And yet people will still argue all the benefits of incorporating iPads or computers into young children’s lives. Just think of all the standards students can meet if only we had them using iPads. Is there a problem with this? As a true novice, what can you re-experience on a two dimensional screen when you lack experience?
Now this is not to say we shouldn’t ever use computer-based technologies. Many of us use sophisticated music software regularly, or graphics software, or architectural software often. But we have already established neuronal cell assemblies so that we re-live a rich past experience when we use the technological artifact. And, as far as my electronic music students — playing a trumpet sound on a keyboard to compose music is great, but only after the student has had bodily (physical) experience with brass instruments.
Let’s use another Apple example — this time I mean the iPad.
Here is a child about to learn about cinnamon buns by entering into this technology-rich environment. Do you hear that many school districts have been very excited about this?
We sometimes hear the phrase “technology rich.” In reality, for novices (notice I say novices here), doesn’t the use of computer-based two dimensional screens lead to “technology barren” experience? Only when one has already had a rich corporeal experience that the technology can re-enliven the richness of experience (in other words, through your experiences you have wired together neurons that then re-fire when you perceive or think about the experience again). I only have to say, think of the last time you have a soft warm cinnamon bun, warm out of the oven, and if you have been lucky enough to have experienced this in the past, the neurons that were wired together when you experienced this in the past are re-firing now. For those of you who have only experienced cinnamon buns by seeing them on a computer screen, I am afraid your experience will be rather barren in comparison. So much for technology-rich.
The Glorious Cinnamon Bun
You probably have some memory of the cinnamon bun. As soon as you read the words “cinnamon bun” your brain is firing neuronal cell assemblies that allow you to not only perceive cinnamon buns, but to also re-experience some of what you know about cinnamon buns. Your brain does that quite naturally. Cinnamon-bun-sight-neurons are wired to cinnamon-bun-taste-neurons are wired to cinnamon-bun-touch-neurons are wired to cinnamon-bun-kitchen-neurons etc. etc.. (These, by the way, are not the scientific terms:) As soon as these neurons are firing you perceiving cinnamon buns and are ready to learn something new as long as we can fire neurons that will connect to your already established cinnamon bun neurons. Consider this:
The first cinnamon bun was created in the 1920’s just after the First World War. Because Sweden was a neutral territory during the war, there were heavy restrictions on the import of goods including sugar, eggs and butter. By the time the 1950’s rolled around, the average Swedish household was pulling in more money, meaning they were able to purchase the pricey ingredients necessary to make a cinnamon bun. It was around this time that the pastry began to really become more popular.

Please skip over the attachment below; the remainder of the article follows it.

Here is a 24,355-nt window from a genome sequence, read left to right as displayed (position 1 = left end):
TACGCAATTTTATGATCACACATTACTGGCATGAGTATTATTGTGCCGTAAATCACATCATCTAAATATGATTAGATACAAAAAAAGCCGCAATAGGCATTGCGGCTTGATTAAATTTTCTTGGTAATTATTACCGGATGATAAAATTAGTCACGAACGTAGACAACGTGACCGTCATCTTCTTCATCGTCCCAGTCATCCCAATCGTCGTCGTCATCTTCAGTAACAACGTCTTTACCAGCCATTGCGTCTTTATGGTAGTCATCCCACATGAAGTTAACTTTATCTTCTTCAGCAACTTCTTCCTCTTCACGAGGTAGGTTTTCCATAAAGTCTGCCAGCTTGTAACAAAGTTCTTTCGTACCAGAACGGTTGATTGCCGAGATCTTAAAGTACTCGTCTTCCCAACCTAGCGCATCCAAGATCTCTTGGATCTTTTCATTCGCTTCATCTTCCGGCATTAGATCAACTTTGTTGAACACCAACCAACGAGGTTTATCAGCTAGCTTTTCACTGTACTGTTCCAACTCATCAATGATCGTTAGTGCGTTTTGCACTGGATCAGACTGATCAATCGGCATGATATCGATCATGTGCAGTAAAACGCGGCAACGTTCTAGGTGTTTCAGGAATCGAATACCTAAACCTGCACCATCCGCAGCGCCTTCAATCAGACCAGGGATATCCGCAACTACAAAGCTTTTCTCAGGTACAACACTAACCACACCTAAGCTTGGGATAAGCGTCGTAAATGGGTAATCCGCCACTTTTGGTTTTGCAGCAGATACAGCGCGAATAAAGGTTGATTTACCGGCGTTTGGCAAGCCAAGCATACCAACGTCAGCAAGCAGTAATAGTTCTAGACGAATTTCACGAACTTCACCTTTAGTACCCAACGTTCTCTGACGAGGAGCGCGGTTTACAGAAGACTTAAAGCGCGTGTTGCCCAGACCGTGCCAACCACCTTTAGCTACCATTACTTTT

If you happen to be Swedish, or you have been to Sweden and have neuronal cell assemblies already created, or if you have First World War neuronal cell assemblies, or if you have sugar-eggs-butter neuronal cell assemblies already wired, you will quite likely fire these along with the cinnamon bun neurons. And, given adequate time and strength of neuronal firing, your neurons will wire together. It is something that happens quite naturally. Your brain does it without you even having to work at it. But if you have no experiences with sugar, eggs, and butter, you have not had the opportunity to learn about the First World War and have no neuronal cell assemblies developed, and you haven’t even seen a cinnamon bun, you won’t be wiring together any neuronal cell assemblies.Furthermore, it is unlikely you will remember, or have any interest in, the history of the cinnamon bun.
Whenever I see cinnamon buns like this I have neuronal cell assemblies fire that have me re-live my childhood experiences of laying on my back on the floor with my feet pressed up against the window of the oven door while my mom baked cinnamon buns. You see, growing up in Canada, we would play outside in the winter cold until it felt like our feet were frozen. So it was common to warm up standing on heater vents or pressed up against the oven.
The cinnamon bun doesn’t exist as an object. It exists within a social setting, with multiple bodily experiences being reactivated. I learned about cinnamon buns effortlessly, without any testing, without memorizing. My understanding couldn’t have been as rich as it is if I had only experienced cinnamon buns in a technologically-barren environment.
That which you experience is not discrete information that can be acquired by sight alone, or by being told. Even if you learned about cinnamon buns in a classroom using flash cards, you will have that classroom-flashcard-experience wired to your understanding of cinnamon bun and not a real cinnamon bun.